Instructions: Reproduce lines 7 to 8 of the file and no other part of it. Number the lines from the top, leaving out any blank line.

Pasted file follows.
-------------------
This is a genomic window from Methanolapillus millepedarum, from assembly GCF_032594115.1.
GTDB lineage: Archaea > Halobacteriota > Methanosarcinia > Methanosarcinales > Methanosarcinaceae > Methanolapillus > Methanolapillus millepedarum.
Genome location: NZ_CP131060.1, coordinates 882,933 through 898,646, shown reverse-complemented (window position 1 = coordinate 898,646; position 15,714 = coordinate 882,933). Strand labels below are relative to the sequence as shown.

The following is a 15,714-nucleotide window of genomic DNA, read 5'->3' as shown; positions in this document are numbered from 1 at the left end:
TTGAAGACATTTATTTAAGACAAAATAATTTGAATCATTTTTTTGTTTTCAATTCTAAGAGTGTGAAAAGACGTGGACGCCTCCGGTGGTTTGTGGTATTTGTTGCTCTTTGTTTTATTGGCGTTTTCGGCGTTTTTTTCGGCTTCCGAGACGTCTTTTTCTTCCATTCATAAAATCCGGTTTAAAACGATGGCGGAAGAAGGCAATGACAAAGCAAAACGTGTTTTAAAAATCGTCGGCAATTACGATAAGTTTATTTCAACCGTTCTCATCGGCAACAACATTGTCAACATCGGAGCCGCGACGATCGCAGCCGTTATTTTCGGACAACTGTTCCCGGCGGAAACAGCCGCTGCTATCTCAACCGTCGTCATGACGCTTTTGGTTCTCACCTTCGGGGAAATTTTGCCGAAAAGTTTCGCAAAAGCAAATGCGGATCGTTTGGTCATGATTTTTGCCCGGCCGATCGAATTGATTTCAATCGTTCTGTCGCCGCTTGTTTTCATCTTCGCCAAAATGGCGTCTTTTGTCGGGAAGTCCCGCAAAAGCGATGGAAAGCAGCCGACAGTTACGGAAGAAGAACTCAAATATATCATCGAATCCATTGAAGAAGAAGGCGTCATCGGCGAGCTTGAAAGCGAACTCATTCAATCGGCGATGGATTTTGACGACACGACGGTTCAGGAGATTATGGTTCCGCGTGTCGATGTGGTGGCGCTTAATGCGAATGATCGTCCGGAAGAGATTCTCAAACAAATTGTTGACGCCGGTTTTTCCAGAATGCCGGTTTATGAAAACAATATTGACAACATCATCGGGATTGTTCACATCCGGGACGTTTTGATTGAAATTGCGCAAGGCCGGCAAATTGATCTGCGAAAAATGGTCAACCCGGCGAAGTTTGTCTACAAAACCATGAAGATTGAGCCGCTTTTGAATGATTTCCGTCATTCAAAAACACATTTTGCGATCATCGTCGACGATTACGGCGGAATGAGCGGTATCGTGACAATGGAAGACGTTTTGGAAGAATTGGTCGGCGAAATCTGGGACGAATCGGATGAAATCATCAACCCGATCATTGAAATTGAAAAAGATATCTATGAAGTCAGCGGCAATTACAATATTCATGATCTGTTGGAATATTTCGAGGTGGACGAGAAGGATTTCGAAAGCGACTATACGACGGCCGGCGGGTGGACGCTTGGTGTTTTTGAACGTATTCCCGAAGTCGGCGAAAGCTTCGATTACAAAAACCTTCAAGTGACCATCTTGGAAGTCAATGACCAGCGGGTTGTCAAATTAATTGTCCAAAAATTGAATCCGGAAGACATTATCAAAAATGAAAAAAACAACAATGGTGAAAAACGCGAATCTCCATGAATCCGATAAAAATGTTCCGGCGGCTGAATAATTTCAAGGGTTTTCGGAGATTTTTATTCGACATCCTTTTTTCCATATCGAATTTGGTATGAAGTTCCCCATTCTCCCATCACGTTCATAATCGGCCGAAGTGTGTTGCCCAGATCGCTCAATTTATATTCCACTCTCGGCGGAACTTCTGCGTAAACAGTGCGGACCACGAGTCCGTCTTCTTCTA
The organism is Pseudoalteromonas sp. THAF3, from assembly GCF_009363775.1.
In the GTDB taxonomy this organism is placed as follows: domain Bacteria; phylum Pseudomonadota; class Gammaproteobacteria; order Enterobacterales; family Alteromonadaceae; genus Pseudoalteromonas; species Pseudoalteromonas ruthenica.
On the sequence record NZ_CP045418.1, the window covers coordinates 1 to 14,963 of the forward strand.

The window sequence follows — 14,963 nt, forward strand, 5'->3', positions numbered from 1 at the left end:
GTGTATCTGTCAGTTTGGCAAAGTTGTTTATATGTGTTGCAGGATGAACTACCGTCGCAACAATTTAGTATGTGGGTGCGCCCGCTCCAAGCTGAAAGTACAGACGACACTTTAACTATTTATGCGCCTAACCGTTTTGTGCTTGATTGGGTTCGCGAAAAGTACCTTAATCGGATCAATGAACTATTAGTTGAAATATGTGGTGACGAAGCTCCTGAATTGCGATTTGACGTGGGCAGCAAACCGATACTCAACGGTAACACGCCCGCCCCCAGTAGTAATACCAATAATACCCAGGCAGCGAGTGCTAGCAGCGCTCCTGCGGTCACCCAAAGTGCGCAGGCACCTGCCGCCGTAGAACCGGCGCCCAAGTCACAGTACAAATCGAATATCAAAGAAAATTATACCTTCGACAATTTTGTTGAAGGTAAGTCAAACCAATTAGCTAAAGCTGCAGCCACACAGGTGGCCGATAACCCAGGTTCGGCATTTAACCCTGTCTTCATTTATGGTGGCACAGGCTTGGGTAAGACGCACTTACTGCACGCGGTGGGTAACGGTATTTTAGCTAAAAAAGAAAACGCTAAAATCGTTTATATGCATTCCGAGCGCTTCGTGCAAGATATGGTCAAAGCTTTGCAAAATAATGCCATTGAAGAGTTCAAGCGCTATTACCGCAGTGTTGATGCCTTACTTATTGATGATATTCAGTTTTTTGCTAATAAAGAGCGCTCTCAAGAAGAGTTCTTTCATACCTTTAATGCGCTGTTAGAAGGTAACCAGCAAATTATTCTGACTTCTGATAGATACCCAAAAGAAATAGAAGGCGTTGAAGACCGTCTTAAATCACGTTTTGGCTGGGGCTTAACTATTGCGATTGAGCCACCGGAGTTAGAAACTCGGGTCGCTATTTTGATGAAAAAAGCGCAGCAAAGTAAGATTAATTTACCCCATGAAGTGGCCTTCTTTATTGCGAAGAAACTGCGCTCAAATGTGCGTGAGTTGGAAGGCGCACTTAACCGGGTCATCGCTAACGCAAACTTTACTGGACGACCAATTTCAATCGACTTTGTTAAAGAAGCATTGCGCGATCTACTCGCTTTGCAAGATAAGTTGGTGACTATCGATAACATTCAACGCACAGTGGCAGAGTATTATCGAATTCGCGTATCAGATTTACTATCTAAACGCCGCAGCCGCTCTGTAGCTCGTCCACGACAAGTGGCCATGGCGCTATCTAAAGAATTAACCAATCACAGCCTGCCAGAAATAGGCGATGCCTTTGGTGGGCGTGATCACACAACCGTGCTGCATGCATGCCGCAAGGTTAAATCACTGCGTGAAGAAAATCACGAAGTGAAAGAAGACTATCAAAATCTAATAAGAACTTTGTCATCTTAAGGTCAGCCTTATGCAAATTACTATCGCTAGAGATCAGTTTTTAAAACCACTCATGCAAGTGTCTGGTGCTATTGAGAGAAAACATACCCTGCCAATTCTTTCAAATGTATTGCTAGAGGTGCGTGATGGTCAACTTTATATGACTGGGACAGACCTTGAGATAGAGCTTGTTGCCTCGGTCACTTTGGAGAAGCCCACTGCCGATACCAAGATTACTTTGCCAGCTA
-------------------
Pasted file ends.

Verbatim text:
In the GTDB taxonomy this organism is placed as follows: domain Bacteria; phylum Pseudomonadota; class Gammaproteobacteria; order Enterobacterales; family Alteromonadaceae; genus Pseudoalteromonas; species Pseudoalteromonas ruthenica.
On the sequence record NZ_CP045418.1, the window covers coordinates 1 to 14,963 of the forward strand.